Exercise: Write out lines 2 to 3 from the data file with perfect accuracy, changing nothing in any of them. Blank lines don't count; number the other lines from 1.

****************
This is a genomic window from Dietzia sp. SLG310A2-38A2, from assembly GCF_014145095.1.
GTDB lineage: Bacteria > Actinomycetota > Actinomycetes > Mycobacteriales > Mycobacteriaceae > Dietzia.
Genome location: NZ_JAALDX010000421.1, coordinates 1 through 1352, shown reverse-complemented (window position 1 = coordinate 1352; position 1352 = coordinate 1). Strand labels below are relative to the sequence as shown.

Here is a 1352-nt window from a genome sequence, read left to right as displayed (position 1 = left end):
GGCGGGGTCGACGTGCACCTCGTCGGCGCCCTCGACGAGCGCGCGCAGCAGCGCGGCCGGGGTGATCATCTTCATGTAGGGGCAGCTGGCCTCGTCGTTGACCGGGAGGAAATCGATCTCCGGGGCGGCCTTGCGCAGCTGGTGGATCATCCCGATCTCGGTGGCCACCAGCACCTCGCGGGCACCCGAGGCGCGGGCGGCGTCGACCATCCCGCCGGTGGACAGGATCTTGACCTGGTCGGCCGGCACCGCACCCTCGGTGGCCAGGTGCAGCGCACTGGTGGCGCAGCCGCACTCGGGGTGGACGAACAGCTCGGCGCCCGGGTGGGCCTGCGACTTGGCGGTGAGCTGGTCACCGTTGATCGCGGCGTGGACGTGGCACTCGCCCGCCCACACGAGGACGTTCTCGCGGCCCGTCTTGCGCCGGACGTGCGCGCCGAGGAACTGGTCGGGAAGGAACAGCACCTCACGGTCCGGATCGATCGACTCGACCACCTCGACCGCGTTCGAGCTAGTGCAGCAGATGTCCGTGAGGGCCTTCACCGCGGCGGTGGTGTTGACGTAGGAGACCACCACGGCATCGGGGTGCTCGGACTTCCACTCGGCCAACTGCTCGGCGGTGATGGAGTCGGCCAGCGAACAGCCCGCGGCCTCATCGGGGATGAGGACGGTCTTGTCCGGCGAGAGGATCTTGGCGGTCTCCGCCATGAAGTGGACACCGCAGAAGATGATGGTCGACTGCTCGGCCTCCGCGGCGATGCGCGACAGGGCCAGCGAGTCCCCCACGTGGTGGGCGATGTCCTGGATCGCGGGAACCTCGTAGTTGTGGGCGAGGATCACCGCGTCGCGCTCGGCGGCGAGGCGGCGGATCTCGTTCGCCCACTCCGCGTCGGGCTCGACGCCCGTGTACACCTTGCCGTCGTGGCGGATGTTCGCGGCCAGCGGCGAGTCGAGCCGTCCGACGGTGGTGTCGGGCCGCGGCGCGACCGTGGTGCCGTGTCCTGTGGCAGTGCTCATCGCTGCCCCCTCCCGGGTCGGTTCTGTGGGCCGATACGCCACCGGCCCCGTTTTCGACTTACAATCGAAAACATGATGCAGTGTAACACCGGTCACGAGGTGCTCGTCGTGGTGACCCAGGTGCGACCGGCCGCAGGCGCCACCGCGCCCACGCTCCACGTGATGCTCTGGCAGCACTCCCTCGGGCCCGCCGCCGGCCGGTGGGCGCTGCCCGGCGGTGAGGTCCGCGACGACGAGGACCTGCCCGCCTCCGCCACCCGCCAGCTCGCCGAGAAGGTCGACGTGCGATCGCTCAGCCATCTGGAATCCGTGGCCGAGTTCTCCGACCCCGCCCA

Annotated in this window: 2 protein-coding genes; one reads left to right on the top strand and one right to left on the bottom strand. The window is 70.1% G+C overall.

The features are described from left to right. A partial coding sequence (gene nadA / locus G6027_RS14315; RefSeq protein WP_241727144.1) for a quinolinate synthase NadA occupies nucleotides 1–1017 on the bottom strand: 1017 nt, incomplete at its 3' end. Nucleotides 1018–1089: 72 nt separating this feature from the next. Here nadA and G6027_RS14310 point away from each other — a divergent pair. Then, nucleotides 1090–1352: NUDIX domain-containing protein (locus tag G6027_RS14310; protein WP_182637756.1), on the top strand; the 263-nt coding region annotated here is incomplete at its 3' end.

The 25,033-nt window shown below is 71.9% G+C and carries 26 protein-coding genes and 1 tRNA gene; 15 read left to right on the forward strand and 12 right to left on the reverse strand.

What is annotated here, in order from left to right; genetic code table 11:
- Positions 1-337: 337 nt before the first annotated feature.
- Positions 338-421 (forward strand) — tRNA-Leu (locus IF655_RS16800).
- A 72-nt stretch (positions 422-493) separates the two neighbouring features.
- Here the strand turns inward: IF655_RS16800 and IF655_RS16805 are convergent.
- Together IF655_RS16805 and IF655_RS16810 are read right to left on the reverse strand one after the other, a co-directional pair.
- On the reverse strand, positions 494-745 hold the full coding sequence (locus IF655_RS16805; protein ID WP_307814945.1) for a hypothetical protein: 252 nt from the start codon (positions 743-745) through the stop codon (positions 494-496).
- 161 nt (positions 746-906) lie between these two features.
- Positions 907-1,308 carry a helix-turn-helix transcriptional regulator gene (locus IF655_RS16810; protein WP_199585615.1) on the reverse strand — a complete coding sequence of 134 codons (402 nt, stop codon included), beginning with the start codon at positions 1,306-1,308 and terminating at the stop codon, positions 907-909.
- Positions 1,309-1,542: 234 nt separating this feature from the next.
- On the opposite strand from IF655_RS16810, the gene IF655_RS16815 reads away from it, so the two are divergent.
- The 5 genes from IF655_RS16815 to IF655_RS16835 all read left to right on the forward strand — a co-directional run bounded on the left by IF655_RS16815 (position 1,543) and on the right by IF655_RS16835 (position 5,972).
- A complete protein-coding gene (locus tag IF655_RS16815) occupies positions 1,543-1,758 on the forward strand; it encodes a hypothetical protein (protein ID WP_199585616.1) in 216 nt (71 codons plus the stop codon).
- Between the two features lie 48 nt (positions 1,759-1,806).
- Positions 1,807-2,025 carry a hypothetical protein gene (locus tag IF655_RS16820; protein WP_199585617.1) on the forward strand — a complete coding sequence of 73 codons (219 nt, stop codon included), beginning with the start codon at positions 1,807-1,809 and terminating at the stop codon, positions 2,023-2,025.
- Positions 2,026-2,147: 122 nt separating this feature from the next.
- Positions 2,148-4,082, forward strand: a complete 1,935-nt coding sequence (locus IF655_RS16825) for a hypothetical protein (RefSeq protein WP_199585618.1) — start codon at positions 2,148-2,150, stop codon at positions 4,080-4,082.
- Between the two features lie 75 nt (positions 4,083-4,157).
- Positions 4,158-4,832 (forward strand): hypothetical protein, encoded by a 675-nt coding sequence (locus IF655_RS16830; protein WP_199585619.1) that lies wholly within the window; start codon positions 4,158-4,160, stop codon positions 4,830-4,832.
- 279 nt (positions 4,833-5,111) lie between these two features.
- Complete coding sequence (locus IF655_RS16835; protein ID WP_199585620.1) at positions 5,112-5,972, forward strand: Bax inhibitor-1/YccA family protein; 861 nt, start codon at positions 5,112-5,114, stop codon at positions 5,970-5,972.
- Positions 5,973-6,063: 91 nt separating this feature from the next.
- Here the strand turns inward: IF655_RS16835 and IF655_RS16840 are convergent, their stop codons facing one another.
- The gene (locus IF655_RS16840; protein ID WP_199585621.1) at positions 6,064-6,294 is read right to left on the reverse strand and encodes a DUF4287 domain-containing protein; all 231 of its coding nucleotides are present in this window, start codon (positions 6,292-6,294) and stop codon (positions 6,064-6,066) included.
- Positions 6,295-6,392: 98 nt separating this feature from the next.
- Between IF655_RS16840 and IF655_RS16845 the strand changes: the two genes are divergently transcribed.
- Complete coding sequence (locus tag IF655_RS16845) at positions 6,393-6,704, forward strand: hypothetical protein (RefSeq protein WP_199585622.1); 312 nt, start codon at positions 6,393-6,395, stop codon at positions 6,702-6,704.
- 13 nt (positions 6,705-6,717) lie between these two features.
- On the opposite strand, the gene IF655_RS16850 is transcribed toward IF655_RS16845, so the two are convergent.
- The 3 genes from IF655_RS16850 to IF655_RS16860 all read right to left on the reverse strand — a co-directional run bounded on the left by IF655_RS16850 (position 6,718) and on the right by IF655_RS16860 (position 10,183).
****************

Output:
GTDB lineage: Bacteria > Actinomycetota > Actinomycetes > Mycobacteriales > Mycobacteriaceae > Dietzia.
Genome location: NZ_JAALDX010000421.1, coordinates 1 through 1352, shown reverse-complemented (window position 1 = coordinate 1352; position 1352 = coordinate 1). Strand labels below are relative to the sequence as shown.